What is Deployment Indicator
When a new version of the code is deployed in production, JENNIFER can automatically detect this change and display the changed resource in the deployment. A vertical line will be drawn on the Real-Time X-View. This line is referred to as the deployment indicator.
How To use Deployment Indicator
The deployment indicator can be used to analyze pre and post-deployment issues as well as isolating or pinpoint the performance problem location. Since X-View visualizes all the transactions in Real-Time, adding the deploying indicator will make it easier to know if the new code is causing a problem or no.
Let us consider the following scenario, a new version of the application is deployed, and shortly after performance issues starts to appear.
By examining JENNIFER Real-Time X-View, we can see that a deployment took place around 2:17 pm. and a single WAR file was deployed as the number on top of the deployment indicator shows.
Before the new code was deployment, the transactions distribution on X-View was normal and average response time as around 6 seconds. However, after the new code is deployed, we can see that the average response time increased to about 25 seconds, and several exceptions were occurring.
Interacting with the Deployment Indicator
Double clicking on the deployment indicator will show the Source Code (resource) history pop-up window. This window contains additional details about the deployment such as Deployment Date/Time, Agent, Deployed file(s) name as well size. Selecting a file from the deploy list will show the changed resources.
In the previous image, we can see that inventory_manager.war was deployed to IHotel instance on the system. JENNIFER automatically detected that this deployed contains 2 new Java Classes: AppSetting and InvUtil as well as modified resources, the InventoryManager, along with their source code. This information can be extremely useful in pinpoint the root cause of the problem, comparing this information with X-View transaction and Events data, we can see that most errors were thrown from the InventoryManager and InvUtil.
Source Code (resource) History
The source code (resources) history menu is located in the Analysis perspective of JENNIFER, you can use it to analyze all past deployment. This screen will allow you to search for deployment that took place in a specific month.
In the following image, we can see that 2 deployments took place on the 5th of August 2018.
Source Code Difference
JENNIFER has the ability to show the difference in the source code compare to the previous deployment. In order to use this functionality, you will need to enable the Souce Code Diff Plugin. The plugin is already shipped with JENNIFER and the code of the plugin is available at our Github Repository.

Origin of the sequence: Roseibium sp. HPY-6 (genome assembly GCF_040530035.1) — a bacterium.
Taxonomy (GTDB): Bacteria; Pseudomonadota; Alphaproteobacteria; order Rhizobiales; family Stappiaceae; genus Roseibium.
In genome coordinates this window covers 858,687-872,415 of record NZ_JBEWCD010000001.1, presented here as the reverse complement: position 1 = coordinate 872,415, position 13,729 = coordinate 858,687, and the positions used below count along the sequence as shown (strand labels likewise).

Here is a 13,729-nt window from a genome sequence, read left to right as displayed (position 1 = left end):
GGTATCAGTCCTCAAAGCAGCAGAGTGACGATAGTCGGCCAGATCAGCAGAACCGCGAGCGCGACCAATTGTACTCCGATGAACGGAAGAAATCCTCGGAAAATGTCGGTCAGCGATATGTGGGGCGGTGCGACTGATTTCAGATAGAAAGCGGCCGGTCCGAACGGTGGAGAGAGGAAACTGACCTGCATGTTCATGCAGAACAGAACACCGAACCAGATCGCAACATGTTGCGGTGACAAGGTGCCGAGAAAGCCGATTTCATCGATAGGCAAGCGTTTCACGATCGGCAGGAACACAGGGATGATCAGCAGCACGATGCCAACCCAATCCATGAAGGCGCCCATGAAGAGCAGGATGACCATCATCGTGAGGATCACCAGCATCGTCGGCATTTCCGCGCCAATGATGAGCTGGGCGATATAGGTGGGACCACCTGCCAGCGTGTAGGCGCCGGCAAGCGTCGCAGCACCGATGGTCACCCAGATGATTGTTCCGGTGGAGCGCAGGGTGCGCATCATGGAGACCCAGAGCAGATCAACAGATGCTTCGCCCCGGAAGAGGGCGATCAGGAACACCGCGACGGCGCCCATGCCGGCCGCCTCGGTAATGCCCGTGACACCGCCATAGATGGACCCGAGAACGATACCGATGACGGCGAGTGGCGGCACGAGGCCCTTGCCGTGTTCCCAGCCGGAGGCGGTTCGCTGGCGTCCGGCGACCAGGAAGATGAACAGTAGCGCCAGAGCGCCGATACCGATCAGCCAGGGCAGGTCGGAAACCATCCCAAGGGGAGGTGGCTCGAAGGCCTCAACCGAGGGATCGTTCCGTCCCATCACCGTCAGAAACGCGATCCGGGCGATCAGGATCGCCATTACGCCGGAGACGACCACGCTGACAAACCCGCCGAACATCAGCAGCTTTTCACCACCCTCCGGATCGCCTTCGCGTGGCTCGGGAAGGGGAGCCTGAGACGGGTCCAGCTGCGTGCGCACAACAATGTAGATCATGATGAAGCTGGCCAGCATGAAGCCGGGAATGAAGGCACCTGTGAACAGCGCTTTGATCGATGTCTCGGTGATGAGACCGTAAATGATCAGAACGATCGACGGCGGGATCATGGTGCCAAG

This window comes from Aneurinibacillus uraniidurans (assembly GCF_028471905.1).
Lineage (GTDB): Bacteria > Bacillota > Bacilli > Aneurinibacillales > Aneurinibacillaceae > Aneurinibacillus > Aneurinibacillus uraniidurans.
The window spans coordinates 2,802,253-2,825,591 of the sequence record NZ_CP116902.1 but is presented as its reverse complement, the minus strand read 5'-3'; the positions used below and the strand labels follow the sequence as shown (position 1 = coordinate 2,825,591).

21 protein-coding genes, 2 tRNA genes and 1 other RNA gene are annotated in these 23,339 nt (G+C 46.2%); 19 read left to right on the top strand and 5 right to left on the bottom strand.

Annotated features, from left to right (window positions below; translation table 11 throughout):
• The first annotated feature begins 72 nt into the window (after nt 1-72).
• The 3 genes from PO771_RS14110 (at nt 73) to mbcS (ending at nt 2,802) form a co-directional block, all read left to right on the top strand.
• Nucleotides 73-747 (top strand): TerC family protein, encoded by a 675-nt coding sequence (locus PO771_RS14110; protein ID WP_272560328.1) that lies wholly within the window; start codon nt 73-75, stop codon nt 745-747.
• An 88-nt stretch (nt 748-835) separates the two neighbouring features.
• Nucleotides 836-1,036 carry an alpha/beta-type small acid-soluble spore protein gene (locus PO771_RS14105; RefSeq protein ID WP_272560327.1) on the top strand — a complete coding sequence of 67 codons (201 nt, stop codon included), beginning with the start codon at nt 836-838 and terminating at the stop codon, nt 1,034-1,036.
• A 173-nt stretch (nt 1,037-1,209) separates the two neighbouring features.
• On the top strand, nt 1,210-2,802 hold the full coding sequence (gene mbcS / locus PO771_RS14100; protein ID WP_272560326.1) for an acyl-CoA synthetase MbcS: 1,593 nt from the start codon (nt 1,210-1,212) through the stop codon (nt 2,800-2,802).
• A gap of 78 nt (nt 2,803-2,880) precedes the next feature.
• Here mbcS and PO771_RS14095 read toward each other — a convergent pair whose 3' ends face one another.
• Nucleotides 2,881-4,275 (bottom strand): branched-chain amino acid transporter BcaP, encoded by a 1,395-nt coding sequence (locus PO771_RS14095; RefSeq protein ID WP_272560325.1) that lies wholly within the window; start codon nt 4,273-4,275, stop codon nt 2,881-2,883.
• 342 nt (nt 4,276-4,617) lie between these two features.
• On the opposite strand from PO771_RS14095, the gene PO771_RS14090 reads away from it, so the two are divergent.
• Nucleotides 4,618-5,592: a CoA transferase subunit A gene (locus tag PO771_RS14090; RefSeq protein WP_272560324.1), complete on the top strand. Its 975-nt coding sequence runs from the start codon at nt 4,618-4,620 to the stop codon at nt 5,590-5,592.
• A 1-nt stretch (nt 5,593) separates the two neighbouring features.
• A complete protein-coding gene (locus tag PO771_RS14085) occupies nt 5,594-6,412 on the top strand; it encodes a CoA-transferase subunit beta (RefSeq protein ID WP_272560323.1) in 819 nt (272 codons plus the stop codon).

To enable the plugin,
- Selectthe Adapter and Plugin menu item from the Management menu.
- Then under the Labs Tab, click the [+Add] button to add the plugin.
- Make sure the plugin Classifications is set to PAGE.
- Click anywhere in the Path text field to display a list of available plugins.
- Select “Source Code Comparision Popup“
- Save the changes.
Finally, restart the view server to apply the changes. After a restart, you should see the status of the plugin turned to green color.
Now, if you head back to Souce code (resource) history page. You should be able to click on the “Compare Code” button.
Once you click on the compare code button, a pop up menu will appear showing the difference in code between the current deployment and the previous one.
Source Code (resource) History Configurations
If you are deploying a WAR file, then no configurations are required, JENNIFER will auto-detect those changes and keep track of them.
Additionally, you can configure JENNIFER to monitor a specific directory for changes. From the management screen menu, you can select the Source Code (resource) History menu to open the configuration screen.
Enter directory path you want JENNIFER to keep track of changes inside it. You can enter multiple directories separated by a line break (newline).
You can specify the number of sub-directories to search within using the Maximum depth of directory search setting. For example, if you want to search within 3 sub-directories level deep only, you can set the value to 3. You can also select specific file types to keep track of by selecting the required file extensions.